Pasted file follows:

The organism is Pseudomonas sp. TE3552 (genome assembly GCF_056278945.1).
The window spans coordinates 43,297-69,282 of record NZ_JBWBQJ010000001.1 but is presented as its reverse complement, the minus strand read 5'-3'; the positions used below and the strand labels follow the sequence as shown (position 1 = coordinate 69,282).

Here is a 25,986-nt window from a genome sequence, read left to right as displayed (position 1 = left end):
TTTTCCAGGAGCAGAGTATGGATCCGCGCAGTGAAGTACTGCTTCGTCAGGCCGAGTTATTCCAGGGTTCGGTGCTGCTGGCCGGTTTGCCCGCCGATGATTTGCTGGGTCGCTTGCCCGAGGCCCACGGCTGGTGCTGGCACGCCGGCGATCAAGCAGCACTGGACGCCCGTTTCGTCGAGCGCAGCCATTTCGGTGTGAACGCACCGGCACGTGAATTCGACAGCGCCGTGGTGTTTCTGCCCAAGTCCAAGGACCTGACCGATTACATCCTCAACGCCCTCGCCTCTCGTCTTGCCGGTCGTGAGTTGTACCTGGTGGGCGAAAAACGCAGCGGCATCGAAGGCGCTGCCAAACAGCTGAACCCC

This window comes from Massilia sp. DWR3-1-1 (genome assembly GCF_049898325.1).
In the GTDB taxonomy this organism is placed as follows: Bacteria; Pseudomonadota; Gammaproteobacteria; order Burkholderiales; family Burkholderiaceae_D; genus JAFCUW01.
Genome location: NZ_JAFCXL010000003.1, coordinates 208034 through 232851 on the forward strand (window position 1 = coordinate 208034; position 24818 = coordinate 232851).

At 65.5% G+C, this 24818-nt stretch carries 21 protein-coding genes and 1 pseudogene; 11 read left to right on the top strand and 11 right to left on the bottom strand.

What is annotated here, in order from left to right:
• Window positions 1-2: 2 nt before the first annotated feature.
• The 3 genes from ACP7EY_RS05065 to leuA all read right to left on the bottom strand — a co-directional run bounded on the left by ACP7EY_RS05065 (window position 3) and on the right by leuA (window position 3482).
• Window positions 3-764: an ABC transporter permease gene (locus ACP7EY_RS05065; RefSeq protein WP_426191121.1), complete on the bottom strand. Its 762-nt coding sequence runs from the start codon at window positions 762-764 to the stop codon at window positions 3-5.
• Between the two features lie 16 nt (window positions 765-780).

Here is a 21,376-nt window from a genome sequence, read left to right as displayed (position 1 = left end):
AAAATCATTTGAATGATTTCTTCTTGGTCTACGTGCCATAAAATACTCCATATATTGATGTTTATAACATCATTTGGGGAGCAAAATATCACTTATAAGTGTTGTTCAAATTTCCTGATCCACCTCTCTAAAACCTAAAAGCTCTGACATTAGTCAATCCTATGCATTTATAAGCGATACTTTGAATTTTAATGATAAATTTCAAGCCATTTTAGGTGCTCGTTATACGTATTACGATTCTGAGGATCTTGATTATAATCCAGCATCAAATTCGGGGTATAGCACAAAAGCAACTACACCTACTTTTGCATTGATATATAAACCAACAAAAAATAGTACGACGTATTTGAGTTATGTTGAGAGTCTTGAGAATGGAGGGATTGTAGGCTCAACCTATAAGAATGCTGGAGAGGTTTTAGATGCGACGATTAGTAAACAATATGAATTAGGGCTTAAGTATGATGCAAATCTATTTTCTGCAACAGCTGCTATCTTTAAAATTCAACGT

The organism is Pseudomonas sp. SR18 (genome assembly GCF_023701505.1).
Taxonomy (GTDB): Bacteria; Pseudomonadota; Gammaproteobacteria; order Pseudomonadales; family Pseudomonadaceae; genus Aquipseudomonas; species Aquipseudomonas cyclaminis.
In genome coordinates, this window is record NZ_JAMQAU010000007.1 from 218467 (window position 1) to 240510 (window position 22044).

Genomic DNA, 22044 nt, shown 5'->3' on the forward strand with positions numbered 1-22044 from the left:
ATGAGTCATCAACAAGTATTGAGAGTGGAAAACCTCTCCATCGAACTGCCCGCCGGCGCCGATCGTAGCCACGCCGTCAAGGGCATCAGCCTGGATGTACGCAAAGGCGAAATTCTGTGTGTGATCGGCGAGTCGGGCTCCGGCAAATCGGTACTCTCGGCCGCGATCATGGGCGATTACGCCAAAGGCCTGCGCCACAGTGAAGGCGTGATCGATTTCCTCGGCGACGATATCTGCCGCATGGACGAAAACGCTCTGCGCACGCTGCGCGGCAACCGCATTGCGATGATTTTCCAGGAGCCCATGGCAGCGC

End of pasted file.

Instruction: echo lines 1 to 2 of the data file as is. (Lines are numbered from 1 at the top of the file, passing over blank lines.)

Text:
The organism is Pseudomonas sp. TE3552 (genome assembly GCF_056278945.1).
The window spans coordinates 43,297-69,282 of record NZ_JBWBQJ010000001.1 but is presented as its reverse complement, the minus strand read 5'-3'; the positions used below and the strand labels follow the sequence as shown (position 1 = coordinate 69,282).